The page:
Branched chain amino acid supplementation speeds concussion recovery in adolescents

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A new study in the peer-reviewed Journal of Neurotrauma found a significant reduction in total symptom score and faster return to physical activity among adolescents and young adults with concussion who were treated with branched chain amino acid (BCAA) supplementation. 

BCAA supplementation has been shown to improve neurocognitive and sleep function in animal models of mild to moderate traumatic brain injury. The aim of the current study was to determine the efficacy, tolerability, and safety of different doses of oral BCAA supplementation in concussed adolescents and young adults. No serious adverse events were reported. 

"This study provides the first demonstration of efficacy, as well as safety and tolerability of BCAAs in concussed adolescents and young adults – specifically, a dose response effect in reducing concussion symptoms and return to baseline physical activity, in those treated with higher total doses of BCAAs," said Daniel Corwin, MD, Children's Hospital of Philadelphia, and coauthors. "These findings provide important preliminary data to inform a larger trial of BCAA therapy to expedite concussion recovery."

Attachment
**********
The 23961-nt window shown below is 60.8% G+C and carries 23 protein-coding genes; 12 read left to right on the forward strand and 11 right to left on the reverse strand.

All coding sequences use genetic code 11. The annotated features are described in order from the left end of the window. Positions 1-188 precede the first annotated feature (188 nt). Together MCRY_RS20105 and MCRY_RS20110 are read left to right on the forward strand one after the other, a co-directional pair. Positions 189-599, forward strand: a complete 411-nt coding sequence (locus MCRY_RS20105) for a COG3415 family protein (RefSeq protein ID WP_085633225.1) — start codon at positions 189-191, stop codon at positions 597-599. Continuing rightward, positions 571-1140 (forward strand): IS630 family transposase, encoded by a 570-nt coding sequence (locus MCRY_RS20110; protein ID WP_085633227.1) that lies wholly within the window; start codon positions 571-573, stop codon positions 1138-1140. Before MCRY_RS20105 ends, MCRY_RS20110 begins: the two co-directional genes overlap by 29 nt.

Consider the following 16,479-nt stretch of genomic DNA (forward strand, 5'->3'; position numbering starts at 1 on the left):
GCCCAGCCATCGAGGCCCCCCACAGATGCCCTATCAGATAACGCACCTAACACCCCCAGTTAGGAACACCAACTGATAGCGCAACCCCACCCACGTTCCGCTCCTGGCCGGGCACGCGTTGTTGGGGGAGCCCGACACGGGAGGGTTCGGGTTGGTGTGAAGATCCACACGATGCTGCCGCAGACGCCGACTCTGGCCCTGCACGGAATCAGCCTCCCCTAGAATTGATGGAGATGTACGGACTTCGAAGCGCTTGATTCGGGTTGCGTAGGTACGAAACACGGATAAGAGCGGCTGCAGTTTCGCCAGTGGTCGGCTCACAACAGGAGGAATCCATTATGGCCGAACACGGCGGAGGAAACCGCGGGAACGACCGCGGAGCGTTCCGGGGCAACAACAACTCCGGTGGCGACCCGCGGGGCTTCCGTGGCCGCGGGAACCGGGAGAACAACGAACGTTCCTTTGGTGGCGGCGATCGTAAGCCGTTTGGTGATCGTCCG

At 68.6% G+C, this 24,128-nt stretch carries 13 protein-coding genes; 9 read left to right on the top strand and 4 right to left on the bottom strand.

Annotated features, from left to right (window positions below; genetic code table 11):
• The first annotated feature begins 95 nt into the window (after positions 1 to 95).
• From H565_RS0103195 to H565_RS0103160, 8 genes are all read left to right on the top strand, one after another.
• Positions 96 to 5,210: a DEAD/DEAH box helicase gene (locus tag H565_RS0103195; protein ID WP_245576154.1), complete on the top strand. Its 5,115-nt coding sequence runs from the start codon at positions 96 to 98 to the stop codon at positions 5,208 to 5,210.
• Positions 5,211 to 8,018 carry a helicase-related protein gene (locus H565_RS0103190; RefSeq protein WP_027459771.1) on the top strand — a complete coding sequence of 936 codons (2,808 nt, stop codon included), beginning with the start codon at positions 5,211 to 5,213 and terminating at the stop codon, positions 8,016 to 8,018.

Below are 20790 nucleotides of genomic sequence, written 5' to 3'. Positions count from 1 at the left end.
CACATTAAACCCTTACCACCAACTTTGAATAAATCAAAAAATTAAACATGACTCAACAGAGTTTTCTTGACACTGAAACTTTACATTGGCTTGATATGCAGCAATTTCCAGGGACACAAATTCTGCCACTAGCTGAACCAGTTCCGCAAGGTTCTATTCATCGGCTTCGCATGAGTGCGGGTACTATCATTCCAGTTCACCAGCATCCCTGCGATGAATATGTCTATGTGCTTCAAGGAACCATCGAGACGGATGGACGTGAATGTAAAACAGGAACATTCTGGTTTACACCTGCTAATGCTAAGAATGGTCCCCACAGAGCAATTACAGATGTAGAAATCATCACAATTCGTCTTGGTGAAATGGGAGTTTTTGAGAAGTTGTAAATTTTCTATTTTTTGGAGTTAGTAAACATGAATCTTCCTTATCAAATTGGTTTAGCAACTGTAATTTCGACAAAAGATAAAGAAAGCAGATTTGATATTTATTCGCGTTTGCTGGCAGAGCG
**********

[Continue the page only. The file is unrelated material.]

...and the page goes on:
My congratulations to the authors. This is an intriguing study that should inspire further research in the field. Many of our patients are interested in the topic of whether there are dietary supplements that may help recovery from concussion, and studies like this one take us closer to answers."

David L. Brody, MD, PhD, Editor-in-Chief of Journal of Neurotrauma

Journal reference:

Corwin, D. J., et al. (2024). Head Injury Treatment with HEalthy and Advanced Dietary Supplements (HIT HEADS): A pilot randomized controlled trial of the tolerability, safety, and efficacy of branched chain amino acids (BCAAs) in the treatment of concussion in adolescents and young adults. Journal of Neurotrauma.


The opinions expressed here are the views of the writer and do not necessarily reflect the views and opinions of News Medical.
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